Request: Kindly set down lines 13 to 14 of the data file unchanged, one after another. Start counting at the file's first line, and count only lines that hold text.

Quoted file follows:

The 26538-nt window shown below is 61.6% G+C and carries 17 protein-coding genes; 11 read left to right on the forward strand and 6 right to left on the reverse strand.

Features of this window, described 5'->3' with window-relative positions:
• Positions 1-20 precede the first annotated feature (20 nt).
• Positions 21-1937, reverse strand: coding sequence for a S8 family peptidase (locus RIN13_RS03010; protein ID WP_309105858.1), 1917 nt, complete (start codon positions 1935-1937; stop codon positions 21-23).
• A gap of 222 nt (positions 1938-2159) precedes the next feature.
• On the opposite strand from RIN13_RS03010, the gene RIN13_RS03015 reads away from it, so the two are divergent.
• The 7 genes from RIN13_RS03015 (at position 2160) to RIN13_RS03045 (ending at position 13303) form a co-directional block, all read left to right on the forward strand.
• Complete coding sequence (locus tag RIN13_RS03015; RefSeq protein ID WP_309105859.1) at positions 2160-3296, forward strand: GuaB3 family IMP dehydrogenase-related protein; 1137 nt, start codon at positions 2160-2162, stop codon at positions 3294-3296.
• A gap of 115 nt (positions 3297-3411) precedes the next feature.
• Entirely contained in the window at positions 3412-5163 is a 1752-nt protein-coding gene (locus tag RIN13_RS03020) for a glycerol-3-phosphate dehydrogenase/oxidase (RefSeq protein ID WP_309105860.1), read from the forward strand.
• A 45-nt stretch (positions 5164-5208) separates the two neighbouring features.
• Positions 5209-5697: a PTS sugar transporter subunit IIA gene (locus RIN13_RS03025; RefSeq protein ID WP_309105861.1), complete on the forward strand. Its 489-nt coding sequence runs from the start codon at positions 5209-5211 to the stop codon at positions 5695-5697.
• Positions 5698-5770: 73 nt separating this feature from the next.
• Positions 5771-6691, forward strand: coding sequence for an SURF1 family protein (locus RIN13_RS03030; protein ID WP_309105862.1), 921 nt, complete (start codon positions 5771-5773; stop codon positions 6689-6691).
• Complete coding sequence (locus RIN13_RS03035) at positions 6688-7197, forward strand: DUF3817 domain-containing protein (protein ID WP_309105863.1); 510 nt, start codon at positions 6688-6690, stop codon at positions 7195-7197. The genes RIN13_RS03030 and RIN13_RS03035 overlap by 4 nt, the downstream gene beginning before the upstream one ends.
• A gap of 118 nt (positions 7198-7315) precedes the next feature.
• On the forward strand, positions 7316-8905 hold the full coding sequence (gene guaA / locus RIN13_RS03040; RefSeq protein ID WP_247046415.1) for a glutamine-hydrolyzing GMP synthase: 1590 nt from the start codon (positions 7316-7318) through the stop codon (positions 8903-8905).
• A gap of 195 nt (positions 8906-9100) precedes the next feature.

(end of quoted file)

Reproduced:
• Positions 5698-5770: 73 nt separating this feature from the next.
• Positions 5771-6691, forward strand: coding sequence for an SURF1 family protein (locus RIN13_RS03030; protein ID WP_309105862.1), 921 nt, complete (start codon positions 5771-5773; stop codon positions 6689-6691).